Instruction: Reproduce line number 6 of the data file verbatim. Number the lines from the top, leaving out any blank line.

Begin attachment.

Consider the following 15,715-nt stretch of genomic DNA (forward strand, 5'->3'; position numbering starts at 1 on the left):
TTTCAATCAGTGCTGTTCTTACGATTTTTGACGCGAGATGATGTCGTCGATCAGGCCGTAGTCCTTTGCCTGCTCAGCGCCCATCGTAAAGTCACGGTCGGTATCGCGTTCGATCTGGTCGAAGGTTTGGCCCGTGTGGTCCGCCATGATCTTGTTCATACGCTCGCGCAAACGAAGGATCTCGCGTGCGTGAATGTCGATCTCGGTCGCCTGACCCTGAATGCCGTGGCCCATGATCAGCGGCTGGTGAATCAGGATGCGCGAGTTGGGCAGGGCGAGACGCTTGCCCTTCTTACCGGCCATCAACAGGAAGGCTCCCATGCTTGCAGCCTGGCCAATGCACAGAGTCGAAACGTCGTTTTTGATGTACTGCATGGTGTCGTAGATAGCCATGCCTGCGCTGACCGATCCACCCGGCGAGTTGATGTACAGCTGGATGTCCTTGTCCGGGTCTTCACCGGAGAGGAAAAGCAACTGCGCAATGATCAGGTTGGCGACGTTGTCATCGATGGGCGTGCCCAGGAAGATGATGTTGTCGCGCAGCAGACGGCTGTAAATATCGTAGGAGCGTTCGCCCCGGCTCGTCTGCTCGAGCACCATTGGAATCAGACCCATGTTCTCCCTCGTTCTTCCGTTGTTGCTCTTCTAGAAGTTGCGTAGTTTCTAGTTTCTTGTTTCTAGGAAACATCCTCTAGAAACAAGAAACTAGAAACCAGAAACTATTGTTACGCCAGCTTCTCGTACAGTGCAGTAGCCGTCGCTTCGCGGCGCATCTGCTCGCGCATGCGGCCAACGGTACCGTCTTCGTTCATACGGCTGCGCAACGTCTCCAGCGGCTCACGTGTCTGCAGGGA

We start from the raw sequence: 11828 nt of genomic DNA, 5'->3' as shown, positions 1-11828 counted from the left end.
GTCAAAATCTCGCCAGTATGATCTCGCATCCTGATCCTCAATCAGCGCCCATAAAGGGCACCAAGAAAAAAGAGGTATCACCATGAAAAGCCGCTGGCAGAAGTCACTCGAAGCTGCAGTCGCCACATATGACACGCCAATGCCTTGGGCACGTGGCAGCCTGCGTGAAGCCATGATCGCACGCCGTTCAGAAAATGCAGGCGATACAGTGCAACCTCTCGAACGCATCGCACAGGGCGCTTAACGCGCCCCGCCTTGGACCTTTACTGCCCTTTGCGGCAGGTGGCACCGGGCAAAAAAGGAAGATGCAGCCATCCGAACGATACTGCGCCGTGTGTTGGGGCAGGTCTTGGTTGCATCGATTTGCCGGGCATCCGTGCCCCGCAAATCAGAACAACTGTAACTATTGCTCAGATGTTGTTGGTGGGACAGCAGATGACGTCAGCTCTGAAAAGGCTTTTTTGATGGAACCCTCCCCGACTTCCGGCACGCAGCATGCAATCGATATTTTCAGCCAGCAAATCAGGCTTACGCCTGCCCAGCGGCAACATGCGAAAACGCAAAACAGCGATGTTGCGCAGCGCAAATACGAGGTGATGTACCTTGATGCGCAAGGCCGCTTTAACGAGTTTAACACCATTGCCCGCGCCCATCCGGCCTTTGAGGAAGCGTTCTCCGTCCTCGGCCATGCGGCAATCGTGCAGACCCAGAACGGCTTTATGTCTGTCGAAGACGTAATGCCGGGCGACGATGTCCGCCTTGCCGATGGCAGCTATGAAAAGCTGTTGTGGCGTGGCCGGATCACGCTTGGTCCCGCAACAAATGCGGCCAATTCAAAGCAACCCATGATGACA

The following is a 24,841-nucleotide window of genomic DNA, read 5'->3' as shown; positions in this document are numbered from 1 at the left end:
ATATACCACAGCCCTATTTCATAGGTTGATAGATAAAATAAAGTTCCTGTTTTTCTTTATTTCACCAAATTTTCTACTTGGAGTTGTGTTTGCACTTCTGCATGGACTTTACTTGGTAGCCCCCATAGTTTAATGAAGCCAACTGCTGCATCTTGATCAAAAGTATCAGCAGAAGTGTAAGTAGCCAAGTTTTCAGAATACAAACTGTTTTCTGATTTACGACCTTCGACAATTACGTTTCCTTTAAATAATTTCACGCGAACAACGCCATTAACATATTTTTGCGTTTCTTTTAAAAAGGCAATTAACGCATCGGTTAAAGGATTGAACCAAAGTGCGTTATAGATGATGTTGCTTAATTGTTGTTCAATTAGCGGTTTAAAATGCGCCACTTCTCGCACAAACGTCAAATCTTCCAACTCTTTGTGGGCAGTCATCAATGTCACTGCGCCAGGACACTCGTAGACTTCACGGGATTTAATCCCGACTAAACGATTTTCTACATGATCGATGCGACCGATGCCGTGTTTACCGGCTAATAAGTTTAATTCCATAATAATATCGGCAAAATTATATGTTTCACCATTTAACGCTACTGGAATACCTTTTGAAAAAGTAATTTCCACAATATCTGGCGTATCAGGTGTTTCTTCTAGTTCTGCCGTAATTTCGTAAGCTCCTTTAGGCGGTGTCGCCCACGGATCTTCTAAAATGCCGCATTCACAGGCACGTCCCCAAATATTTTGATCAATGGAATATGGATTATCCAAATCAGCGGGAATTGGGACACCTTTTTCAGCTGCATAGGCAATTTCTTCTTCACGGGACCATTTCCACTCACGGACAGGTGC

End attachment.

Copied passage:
ATATACCACAGCCCTATTTCATAGGTTGATAGATAAAATAAAGTTCCTGTTTTTCTTTATTTCACCAAATTTTCTACTTGGAGTTGTGTTTGCACTTCTGCATGGACTTTACTTGGTAGCCCCCATAGTTTAATGAAGCCAACTGCTGCATCTTGATCAAAAGTATCAGCAGAAGTGTAAGTAGCCAAGTTTTCAGAATACAAACTGTTTTCTGATTTACGACCTTCGACAATTACGTTTCCTTTAAATAATTTCACGCGAACAACGCCATTAACATATTTTTGCGTTTCTTTTAAAAAGGCAATTAACGCATCGGTTAAAGGATTGAACCAAAGTGCGTTATAGATGATGTTGCTTAATTGTTGTTCAATTAGCGGTTTAAAATGCGCCACTTCTCGCACAAACGTCAAATCTTCCAACTCTTTGTGGGCAGTCATCAATGTCACTGCGCCAGGACACTCGTAGACTTCACGGGATTTAATCCCGACTAAACGATTTTCTACATGATCGATGCGACCGATGCCGTGTTTACCGGCTAATAAGTTTAATTCCATAATAATATCGGCAAAATTATATGTTTCACCATTTAACGCTACTGGAATACCTTTTGAAAAAGTAATTTCCACAATATCTGGCGTATCAGGTGTTTCTTCTAGTTCTGCCGTAATTTCGTAAGCTCCTTTAGGCGGTGTCGCCCACGGATCTTCTAAAATGCCGCATTCACAGGCACGTCCCCAAATATTTTGATCAATGGAATATGGATTATCCAAATCAGCGGGAATTGGGACACCTTTTTCAGCTGCATAGGCAATTTCTTCTTCACGGGACCATTTCCACTCACGGACAGGTGC